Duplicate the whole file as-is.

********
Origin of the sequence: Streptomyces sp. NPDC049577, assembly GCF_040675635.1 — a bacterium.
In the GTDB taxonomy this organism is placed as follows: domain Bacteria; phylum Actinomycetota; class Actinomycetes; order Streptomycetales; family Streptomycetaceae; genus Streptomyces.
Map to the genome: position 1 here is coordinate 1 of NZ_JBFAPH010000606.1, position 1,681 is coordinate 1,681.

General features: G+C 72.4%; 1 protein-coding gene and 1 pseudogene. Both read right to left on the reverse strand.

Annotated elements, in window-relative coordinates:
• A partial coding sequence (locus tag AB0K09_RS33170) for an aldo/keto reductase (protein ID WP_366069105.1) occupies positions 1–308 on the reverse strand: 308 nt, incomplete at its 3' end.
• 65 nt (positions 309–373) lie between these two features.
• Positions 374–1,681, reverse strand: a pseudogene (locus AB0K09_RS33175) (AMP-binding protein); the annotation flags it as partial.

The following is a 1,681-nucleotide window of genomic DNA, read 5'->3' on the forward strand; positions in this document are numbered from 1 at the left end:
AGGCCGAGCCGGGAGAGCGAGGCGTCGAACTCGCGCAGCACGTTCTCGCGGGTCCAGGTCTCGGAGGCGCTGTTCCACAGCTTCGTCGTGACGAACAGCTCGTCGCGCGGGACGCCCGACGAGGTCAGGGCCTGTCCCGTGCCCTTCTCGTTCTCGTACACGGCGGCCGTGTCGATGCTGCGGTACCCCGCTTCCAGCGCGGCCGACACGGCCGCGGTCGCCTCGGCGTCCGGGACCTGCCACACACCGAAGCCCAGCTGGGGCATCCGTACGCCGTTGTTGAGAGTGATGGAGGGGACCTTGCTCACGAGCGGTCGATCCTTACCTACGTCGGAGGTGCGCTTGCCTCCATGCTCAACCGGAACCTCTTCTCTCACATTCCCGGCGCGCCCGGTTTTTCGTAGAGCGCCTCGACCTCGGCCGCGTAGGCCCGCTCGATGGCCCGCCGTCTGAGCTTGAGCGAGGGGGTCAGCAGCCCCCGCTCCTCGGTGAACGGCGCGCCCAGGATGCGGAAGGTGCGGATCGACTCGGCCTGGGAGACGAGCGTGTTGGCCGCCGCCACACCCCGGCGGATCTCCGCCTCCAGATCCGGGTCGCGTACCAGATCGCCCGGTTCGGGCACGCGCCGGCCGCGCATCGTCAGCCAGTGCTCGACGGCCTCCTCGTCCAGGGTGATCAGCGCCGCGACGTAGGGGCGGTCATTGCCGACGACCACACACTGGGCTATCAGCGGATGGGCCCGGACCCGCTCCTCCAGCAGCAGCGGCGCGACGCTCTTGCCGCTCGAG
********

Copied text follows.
Origin of the sequence: Streptomyces sp. NPDC049577, assembly GCF_040675635.1 — a bacterium.
In the GTDB taxonomy this organism is placed as follows: domain Bacteria; phylum Actinomycetota; class Actinomycetes; order Streptomycetales; family Streptomycetaceae; genus Streptomyces.
Map to the genome: position 1 here is coordinate 1 of NZ_JBFAPH010000606.1, position 1,681 is coordinate 1,681.

General features: G+C 72.4%; 1 protein-coding gene and 1 pseudogene. Both read right to left on the reverse strand.

Annotated elements, in window-relative coordinates:
• A partial coding sequence (locus tag AB0K09_RS33170) for an aldo/keto reductase (protein ID WP_366069105.1) occupies positions 1–308 on the reverse strand: 308 nt, incomplete at its 3' end.
• 65 nt (positions 309–373) lie between these two features.
• Positions 374–1,681, reverse strand: a pseudogene (locus AB0K09_RS33175) (AMP-binding protein); the annotation flags it as partial.

The following is a 1,681-nucleotide window of genomic DNA, read 5'->3' on the forward strand; positions in this document are numbered from 1 at the left end:
AGGCCGAGCCGGGAGAGCGAGGCGTCGAACTCGCGCAGCACGTTCTCGCGGGTCCAGGTCTCGGAGGCGCTGTTCCACAGCTTCGTCGTGACGAACAGCTCGTCGCGCGGGACGCCCGACGAGGTCAGGGCCTGTCCCGTGCCCTTCTCGTTCTCGTACACGGCGGCCGTGTCGATGCTGCGGTACCCCGCTTCCAGCGCGGCCGACACGGCCGCGGTCGCCTCGGCGTCCGGGACCTGCCACACACCGAAGCCCAGCTGGGGCATCCGTACGCCGTTGTTGAGAGTGATGGAGGGGACCTTGCTCACGAGCGGTCGATCCTTACCTACGTCGGAGGTGCGCTTGCCTCCATGCTCAACCGGAACCTCTTCTCTCACATTCCCGGCGCGCCCGGTTTTTCGTAGAGCGCCTCGACCTCGGCCGCGTAGGCCCGCTCGATGGCCCGCCGTCTGAGCTTGAGCGAGGGGGTCAGCAGCCCCCGCTCCTCGGTGAACGGCGCGCCCAGGATGCGGAAGGTGCGGATCGACTCGGCCTGGGAGACGAGCGTGTTGGCCGCCGCCACACCCCGGCGGATCTCCGCCTCCAGATCCGGGTCGCGTACCAGATCGCCCGGTTCGGGCACGCGCCGGCCGCGCATCGTCAGCCAGTGCTCGACGGCCTCCTCGTCCAGGGTGATCAGCGCCGCGACGTAGGGGCGGTCATTGCCGACGACCACACACTGGGCTATCAGCGGATGGGCCCGGACCCGCTCCTCCAGCAGCAGCGGCGCGACGCTCTTGCCGCTCGAG